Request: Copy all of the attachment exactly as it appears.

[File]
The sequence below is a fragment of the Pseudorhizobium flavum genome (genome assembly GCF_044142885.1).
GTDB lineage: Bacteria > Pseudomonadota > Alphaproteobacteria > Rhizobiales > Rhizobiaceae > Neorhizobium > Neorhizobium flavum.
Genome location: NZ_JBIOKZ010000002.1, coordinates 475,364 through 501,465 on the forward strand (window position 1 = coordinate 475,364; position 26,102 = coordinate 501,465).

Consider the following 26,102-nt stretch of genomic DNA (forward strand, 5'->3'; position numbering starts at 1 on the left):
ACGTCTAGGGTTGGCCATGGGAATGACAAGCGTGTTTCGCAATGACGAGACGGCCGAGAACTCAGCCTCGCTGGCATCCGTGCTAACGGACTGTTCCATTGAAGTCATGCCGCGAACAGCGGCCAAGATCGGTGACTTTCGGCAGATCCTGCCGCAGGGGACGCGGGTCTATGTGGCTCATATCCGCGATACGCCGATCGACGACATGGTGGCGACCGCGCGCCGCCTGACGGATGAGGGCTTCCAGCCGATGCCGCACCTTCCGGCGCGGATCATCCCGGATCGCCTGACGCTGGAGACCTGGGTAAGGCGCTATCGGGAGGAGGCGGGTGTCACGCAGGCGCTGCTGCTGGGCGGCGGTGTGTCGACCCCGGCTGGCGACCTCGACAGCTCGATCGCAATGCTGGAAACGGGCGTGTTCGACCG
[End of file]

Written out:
The sequence below is a fragment of the Pseudorhizobium flavum genome (genome assembly GCF_044142885.1).
GTDB lineage: Bacteria > Pseudomonadota > Alphaproteobacteria > Rhizobiales > Rhizobiaceae > Neorhizobium > Neorhizobium flavum.
Genome location: NZ_JBIOKZ010000002.1, coordinates 475,364 through 501,465 on the forward strand (window position 1 = coordinate 475,364; position 26,102 = coordinate 501,465).

Consider the following 26,102-nt stretch of genomic DNA (forward strand, 5'->3'; position numbering starts at 1 on the left):
ACGTCTAGGGTTGGCCATGGGAATGACAAGCGTGTTTCGCAATGACGAGACGGCCGAGAACTCAGCCTCGCTGGCATCCGTGCTAACGGACTGTTCCATTGAAGTCATGCCGCGAACAGCGGCCAAGATCGGTGACTTTCGGCAGATCCTGCCGCAGGGGACGCGGGTCTATGTGGCTCATATCCGCGATACGCCGATCGACGACATGGTGGCGACCGCGCGCCGCCTGACGGATGAGGGCTTCCAGCCGATGCCGCACCTTCCGGCGCGGATCATCCCGGATCGCCTGACGCTGGAGACCTGGGTAAGGCGCTATCGGGAGGAGGCGGGTGTCACGCAGGCGCTGCTGCTGGGCGGCGGTGTGTCGACCCCGGCTGGCGACCTCGACAGCTCGATCGCAATGCTGGAAACGGGCGTGTTCGACCG